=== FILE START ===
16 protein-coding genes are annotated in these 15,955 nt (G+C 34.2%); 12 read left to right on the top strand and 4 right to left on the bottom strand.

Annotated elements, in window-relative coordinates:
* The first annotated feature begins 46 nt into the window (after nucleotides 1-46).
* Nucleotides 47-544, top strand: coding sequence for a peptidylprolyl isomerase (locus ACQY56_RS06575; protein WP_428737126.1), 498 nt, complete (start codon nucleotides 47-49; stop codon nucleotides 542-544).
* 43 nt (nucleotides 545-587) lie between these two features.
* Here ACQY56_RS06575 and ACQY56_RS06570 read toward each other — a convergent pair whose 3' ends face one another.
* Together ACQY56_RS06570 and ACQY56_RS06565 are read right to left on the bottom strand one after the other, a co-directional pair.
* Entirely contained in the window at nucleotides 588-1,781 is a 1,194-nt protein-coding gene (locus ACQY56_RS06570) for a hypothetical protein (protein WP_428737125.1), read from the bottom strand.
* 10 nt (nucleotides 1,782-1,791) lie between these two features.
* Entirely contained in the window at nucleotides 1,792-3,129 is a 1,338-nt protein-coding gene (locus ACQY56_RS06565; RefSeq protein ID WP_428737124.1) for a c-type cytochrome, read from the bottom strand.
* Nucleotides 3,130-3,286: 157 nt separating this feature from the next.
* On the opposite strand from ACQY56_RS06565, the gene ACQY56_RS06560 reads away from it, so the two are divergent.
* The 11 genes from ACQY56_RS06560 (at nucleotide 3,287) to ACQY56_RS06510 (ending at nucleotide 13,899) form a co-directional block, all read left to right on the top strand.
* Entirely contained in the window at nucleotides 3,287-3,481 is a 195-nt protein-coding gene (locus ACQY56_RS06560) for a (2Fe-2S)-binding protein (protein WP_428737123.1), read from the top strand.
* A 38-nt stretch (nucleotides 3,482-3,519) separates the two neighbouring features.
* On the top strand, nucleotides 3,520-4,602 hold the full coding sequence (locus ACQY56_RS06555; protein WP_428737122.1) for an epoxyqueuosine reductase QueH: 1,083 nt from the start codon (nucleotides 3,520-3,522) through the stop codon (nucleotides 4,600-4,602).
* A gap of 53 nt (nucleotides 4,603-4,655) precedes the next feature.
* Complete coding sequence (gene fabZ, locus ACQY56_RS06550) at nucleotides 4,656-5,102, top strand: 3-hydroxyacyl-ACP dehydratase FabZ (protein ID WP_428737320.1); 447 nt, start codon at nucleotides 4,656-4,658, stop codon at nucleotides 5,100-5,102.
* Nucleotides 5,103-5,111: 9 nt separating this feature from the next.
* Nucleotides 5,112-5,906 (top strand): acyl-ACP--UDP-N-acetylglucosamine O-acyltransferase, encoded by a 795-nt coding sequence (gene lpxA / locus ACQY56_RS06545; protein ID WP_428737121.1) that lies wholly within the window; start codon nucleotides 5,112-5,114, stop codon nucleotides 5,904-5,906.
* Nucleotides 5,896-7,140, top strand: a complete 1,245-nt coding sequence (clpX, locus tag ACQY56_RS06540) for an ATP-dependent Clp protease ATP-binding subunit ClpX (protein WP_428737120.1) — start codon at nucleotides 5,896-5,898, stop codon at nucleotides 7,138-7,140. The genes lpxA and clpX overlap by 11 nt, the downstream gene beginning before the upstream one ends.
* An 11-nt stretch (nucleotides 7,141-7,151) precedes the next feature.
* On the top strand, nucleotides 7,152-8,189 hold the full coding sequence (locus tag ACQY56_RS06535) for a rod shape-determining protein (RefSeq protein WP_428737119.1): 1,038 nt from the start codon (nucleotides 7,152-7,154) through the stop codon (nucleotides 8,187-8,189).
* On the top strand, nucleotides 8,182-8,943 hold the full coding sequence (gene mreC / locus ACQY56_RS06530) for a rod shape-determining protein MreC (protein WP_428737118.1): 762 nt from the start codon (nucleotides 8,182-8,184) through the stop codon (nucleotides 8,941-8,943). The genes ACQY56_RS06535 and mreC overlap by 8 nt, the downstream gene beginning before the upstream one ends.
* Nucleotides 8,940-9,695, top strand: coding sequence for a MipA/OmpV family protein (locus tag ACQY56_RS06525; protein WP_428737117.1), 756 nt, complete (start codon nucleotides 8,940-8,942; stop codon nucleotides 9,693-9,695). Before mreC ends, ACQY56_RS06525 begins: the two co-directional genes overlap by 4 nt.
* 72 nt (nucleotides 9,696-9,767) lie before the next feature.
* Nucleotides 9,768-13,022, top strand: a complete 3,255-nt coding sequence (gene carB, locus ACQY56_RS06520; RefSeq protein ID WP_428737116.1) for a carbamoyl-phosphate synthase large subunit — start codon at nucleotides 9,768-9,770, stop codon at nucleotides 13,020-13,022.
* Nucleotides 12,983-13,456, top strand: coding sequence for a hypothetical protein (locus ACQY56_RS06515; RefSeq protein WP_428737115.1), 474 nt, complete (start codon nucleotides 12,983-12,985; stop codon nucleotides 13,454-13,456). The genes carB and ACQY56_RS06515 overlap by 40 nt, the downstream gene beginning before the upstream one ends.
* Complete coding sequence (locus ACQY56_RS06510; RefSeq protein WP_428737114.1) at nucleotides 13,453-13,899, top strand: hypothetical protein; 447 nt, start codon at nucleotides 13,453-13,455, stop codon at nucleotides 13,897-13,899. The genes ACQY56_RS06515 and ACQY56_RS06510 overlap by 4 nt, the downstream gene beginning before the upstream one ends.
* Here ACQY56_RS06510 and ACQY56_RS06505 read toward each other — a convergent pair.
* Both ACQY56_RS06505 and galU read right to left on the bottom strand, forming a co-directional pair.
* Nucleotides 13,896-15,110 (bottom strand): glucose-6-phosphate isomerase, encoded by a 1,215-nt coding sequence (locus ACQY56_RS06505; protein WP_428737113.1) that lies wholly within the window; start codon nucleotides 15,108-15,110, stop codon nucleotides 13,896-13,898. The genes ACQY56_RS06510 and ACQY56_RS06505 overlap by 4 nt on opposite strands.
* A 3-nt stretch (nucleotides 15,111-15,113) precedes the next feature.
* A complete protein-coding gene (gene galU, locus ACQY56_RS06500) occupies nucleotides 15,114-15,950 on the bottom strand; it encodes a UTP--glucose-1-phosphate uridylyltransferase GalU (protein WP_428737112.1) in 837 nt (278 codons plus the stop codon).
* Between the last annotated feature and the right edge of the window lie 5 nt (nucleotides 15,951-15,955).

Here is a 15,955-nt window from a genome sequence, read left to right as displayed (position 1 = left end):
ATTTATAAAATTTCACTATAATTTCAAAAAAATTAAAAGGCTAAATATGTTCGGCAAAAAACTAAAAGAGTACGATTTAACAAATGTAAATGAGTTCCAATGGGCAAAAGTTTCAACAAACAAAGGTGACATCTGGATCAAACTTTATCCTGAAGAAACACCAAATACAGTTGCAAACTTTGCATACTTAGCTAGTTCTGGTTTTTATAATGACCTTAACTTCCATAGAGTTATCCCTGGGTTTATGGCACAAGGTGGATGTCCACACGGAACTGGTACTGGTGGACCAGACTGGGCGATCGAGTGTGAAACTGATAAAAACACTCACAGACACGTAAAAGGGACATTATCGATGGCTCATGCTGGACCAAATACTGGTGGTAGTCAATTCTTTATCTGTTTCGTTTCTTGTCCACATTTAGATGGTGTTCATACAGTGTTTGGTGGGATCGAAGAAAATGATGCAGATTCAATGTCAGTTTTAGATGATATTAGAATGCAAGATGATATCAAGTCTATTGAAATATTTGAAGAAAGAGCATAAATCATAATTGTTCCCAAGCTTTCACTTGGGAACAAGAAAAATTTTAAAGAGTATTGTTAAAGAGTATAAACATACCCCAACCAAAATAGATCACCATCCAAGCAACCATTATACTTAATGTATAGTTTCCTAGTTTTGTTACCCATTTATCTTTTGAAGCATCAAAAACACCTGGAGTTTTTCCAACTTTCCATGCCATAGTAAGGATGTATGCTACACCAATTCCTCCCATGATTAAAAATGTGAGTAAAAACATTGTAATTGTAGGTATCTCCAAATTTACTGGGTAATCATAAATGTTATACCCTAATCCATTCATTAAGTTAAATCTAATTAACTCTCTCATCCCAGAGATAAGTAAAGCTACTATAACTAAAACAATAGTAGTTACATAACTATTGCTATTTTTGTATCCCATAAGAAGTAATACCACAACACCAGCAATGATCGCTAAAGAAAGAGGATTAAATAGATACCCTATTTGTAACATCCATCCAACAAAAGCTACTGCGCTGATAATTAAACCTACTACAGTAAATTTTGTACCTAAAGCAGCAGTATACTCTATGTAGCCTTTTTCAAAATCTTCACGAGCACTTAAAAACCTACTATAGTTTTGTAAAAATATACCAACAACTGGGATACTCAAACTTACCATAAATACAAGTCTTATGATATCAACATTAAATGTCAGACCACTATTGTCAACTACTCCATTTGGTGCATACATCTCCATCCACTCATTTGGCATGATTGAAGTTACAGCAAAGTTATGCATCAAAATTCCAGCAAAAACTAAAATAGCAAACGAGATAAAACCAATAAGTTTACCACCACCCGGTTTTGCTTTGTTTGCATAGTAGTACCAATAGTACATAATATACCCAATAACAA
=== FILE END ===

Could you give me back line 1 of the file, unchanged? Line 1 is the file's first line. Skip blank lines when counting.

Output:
16 protein-coding genes are annotated in these 15,955 nt (G+C 34.2%); 12 read left to right on the top strand and 4 right to left on the bottom strand.